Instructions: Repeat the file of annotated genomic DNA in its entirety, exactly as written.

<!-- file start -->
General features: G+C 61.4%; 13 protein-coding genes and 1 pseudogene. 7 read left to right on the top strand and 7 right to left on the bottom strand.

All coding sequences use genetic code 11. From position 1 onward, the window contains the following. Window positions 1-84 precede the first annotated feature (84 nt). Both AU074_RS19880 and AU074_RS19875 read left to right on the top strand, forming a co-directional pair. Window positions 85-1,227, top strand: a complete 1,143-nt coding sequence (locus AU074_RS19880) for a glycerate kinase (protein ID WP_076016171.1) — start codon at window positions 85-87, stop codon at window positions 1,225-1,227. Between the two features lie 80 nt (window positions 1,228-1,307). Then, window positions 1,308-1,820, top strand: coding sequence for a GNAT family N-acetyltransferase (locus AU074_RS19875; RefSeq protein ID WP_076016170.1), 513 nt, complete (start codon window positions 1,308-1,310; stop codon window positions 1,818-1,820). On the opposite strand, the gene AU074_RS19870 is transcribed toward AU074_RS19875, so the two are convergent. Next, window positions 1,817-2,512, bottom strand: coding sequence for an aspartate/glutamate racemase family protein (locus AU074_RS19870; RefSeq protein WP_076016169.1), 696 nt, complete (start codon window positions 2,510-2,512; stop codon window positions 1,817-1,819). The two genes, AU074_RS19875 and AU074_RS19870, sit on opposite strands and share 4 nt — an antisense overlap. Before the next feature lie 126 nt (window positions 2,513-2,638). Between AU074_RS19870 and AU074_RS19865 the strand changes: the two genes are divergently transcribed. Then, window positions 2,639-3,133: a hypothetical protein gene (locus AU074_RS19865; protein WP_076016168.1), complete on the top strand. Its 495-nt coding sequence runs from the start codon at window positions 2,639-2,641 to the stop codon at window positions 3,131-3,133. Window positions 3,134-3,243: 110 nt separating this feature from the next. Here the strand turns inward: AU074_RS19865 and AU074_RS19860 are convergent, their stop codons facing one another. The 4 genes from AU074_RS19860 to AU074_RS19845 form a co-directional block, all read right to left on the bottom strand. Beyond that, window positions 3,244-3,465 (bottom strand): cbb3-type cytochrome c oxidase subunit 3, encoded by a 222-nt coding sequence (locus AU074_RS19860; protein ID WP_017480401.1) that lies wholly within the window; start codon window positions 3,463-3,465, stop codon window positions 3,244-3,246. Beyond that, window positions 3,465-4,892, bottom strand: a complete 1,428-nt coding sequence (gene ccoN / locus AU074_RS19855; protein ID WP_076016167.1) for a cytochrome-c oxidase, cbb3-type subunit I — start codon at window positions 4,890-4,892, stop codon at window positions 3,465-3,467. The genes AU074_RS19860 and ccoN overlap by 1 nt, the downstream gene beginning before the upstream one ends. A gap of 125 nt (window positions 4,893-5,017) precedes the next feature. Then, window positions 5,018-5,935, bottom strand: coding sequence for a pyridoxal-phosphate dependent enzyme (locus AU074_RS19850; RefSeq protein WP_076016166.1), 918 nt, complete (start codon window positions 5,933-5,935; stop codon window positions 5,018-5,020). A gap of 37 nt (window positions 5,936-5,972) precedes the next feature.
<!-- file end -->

General features: G+C 61.4%; 13 protein-coding genes and 1 pseudogene. 7 read left to right on the top strand and 7 right to left on the bottom strand.

All coding sequences use genetic code 11. From position 1 onward, the window contains the following. Window positions 1-84 precede the first annotated feature (84 nt). Both AU074_RS19880 and AU074_RS19875 read left to right on the top strand, forming a co-directional pair. Window positions 85-1,227, top strand: a complete 1,143-nt coding sequence (locus AU074_RS19880) for a glycerate kinase (protein ID WP_076016171.1) — start codon at window positions 85-87, stop codon at window positions 1,225-1,227. Between the two features lie 80 nt (window positions 1,228-1,307). Then, window positions 1,308-1,820, top strand: coding sequence for a GNAT family N-acetyltransferase (locus AU074_RS19875; RefSeq protein ID WP_076016170.1), 513 nt, complete (start codon window positions 1,308-1,310; stop codon window positions 1,818-1,820). On the opposite strand, the gene AU074_RS19870 is transcribed toward AU074_RS19875, so the two are convergent. Next, window positions 1,817-2,512, bottom strand: coding sequence for an aspartate/glutamate racemase family protein (locus AU074_RS19870; RefSeq protein WP_076016169.1), 696 nt, complete (start codon window positions 2,510-2,512; stop codon window positions 1,817-1,819). The two genes, AU074_RS19875 and AU074_RS19870, sit on opposite strands and share 4 nt — an antisense overlap. Before the next feature lie 126 nt (window positions 2,513-2,638). Between AU074_RS19870 and AU074_RS19865 the strand changes: the two genes are divergently transcribed. Then, window positions 2,639-3,133: a hypothetical protein gene (locus AU074_RS19865; protein WP_076016168.1), complete on the top strand. Its 495-nt coding sequence runs from the start codon at window positions 2,639-2,641 to the stop codon at window positions 3,131-3,133. Window positions 3,134-3,243: 110 nt separating this feature from the next. Here the strand turns inward: AU074_RS19865 and AU074_RS19860 are convergent, their stop codons facing one another. The 4 genes from AU074_RS19860 to AU074_RS19845 form a co-directional block, all read right to left on the bottom strand. Beyond that, window positions 3,244-3,465 (bottom strand): cbb3-type cytochrome c oxidase subunit 3, encoded by a 222-nt coding sequence (locus AU074_RS19860; protein ID WP_017480401.1) that lies wholly within the window; start codon window positions 3,463-3,465, stop codon window positions 3,244-3,246. Beyond that, window positions 3,465-4,892, bottom strand: a complete 1,428-nt coding sequence (gene ccoN / locus AU074_RS19855; protein ID WP_076016167.1) for a cytochrome-c oxidase, cbb3-type subunit I — start codon at window positions 4,890-4,892, stop codon at window positions 3,465-3,467. The genes AU074_RS19860 and ccoN overlap by 1 nt, the downstream gene beginning before the upstream one ends. A gap of 125 nt (window positions 4,893-5,017) precedes the next feature. Then, window positions 5,018-5,935, bottom strand: coding sequence for a pyridoxal-phosphate dependent enzyme (locus AU074_RS19850; RefSeq protein WP_076016166.1), 918 nt, complete (start codon window positions 5,933-5,935; stop codon window positions 5,018-5,020). A gap of 37 nt (window positions 5,936-5,972) precedes the next feature.